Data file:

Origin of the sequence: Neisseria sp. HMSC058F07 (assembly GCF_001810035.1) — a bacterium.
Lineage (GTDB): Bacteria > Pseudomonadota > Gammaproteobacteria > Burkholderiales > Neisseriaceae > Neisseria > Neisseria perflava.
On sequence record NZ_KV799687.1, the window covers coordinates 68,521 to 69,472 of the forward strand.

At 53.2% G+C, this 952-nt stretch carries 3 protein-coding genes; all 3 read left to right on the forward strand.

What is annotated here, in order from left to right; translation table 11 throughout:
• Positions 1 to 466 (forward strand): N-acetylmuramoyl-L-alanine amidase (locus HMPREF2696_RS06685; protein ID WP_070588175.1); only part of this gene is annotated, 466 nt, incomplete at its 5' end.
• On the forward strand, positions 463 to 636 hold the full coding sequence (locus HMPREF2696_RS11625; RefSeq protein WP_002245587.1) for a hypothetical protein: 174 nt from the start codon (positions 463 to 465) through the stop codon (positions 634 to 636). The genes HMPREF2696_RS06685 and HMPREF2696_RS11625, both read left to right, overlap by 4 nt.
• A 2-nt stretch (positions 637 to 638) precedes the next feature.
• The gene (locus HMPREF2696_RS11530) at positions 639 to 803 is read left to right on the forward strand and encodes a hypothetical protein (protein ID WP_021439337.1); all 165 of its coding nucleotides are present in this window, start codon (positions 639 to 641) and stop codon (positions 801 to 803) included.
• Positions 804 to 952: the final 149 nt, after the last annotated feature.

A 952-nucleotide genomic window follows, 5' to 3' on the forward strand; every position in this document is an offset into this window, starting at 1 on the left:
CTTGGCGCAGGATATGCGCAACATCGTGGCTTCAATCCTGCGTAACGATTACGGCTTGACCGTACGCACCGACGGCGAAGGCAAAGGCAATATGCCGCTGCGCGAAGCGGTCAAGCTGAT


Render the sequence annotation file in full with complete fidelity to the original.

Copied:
Origin of the sequence: Neisseria sp. HMSC058F07 (assembly GCF_001810035.1) — a bacterium.
Lineage (GTDB): Bacteria > Pseudomonadota > Gammaproteobacteria > Burkholderiales > Neisseriaceae > Neisseria > Neisseria perflava.
On sequence record NZ_KV799687.1, the window covers coordinates 68,521 to 69,472 of the forward strand.

At 53.2% G+C, this 952-nt stretch carries 3 protein-coding genes; all 3 read left to right on the forward strand.

What is annotated here, in order from left to right; translation table 11 throughout:
• Positions 1 to 466 (forward strand): N-acetylmuramoyl-L-alanine amidase (locus HMPREF2696_RS06685; protein ID WP_070588175.1); only part of this gene is annotated, 466 nt, incomplete at its 5' end.
• On the forward strand, positions 463 to 636 hold the full coding sequence (locus HMPREF2696_RS11625; RefSeq protein WP_002245587.1) for a hypothetical protein: 174 nt from the start codon (positions 463 to 465) through the stop codon (positions 634 to 636). The genes HMPREF2696_RS06685 and HMPREF2696_RS11625, both read left to right, overlap by 4 nt.
• A 2-nt stretch (positions 637 to 638) precedes the next feature.
• The gene (locus HMPREF2696_RS11530) at positions 639 to 803 is read left to right on the forward strand and encodes a hypothetical protein (protein ID WP_021439337.1); all 165 of its coding nucleotides are present in this window, start codon (positions 639 to 641) and stop codon (positions 801 to 803) included.
• Positions 804 to 952: the final 149 nt, after the last annotated feature.

A 952-nucleotide genomic window follows, 5' to 3' on the forward strand; every position in this document is an offset into this window, starting at 1 on the left:
CTTGGCGCAGGATATGCGCAACATCGTGGCTTCAATCCTGCGTAACGATTACGGCTTGACCGTACGCACCGACGGCGAAGGCAAAGGCAATATGCCGCTGCGCGAAGCGGTCAAGCTGAT